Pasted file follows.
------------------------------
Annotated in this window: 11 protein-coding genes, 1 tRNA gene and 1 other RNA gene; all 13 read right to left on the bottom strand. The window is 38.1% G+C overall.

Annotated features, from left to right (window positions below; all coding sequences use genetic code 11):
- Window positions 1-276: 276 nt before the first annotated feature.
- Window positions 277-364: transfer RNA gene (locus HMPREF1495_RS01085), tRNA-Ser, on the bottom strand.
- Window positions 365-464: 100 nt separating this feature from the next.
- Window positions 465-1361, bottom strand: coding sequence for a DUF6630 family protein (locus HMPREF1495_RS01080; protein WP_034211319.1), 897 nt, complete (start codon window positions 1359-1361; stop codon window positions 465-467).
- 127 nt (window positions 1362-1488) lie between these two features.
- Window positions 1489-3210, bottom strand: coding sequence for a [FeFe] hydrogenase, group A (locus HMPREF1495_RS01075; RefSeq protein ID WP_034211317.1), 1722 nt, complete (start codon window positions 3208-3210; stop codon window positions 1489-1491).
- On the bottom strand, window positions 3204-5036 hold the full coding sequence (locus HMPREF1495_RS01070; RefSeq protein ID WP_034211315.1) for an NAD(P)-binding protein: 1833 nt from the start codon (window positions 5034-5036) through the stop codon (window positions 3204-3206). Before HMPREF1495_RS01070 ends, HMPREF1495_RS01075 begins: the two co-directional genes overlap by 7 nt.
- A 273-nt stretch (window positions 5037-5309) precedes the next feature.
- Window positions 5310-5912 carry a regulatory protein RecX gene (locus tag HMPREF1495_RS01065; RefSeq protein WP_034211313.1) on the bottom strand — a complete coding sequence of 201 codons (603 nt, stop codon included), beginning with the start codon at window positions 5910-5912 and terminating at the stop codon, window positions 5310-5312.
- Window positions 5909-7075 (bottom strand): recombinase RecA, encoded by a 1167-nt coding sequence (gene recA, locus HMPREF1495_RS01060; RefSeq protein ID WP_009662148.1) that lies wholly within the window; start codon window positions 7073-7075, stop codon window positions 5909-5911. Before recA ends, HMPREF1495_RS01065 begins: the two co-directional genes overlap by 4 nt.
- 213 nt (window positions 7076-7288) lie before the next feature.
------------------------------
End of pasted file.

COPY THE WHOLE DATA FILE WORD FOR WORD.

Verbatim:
Annotated in this window: 11 protein-coding genes, 1 tRNA gene and 1 other RNA gene; all 13 read right to left on the bottom strand. The window is 38.1% G+C overall.

Annotated features, from left to right (window positions below; all coding sequences use genetic code 11):
- Window positions 1-276: 276 nt before the first annotated feature.
- Window positions 277-364: transfer RNA gene (locus HMPREF1495_RS01085), tRNA-Ser, on the bottom strand.
- Window positions 365-464: 100 nt separating this feature from the next.
- Window positions 465-1361, bottom strand: coding sequence for a DUF6630 family protein (locus HMPREF1495_RS01080; protein WP_034211319.1), 897 nt, complete (start codon window positions 1359-1361; stop codon window positions 465-467).
- 127 nt (window positions 1362-1488) lie between these two features.
- Window positions 1489-3210, bottom strand: coding sequence for a [FeFe] hydrogenase, group A (locus HMPREF1495_RS01075; RefSeq protein ID WP_034211317.1), 1722 nt, complete (start codon window positions 3208-3210; stop codon window positions 1489-1491).
- On the bottom strand, window positions 3204-5036 hold the full coding sequence (locus HMPREF1495_RS01070; RefSeq protein ID WP_034211315.1) for an NAD(P)-binding protein: 1833 nt from the start codon (window positions 5034-5036) through the stop codon (window positions 3204-3206). Before HMPREF1495_RS01070 ends, HMPREF1495_RS01075 begins: the two co-directional genes overlap by 7 nt.
- A 273-nt stretch (window positions 5037-5309) precedes the next feature.
- Window positions 5310-5912 carry a regulatory protein RecX gene (locus tag HMPREF1495_RS01065; RefSeq protein WP_034211313.1) on the bottom strand — a complete coding sequence of 201 codons (603 nt, stop codon included), beginning with the start codon at window positions 5910-5912 and terminating at the stop codon, window positions 5310-5312.
- Window positions 5909-7075 (bottom strand): recombinase RecA, encoded by a 1167-nt coding sequence (gene recA, locus HMPREF1495_RS01060; RefSeq protein ID WP_009662148.1) that lies wholly within the window; start codon window positions 7073-7075, stop codon window positions 5909-5911. Before recA ends, HMPREF1495_RS01065 begins: the two co-directional genes overlap by 4 nt.
- 213 nt (window positions 7076-7288) lie before the next feature.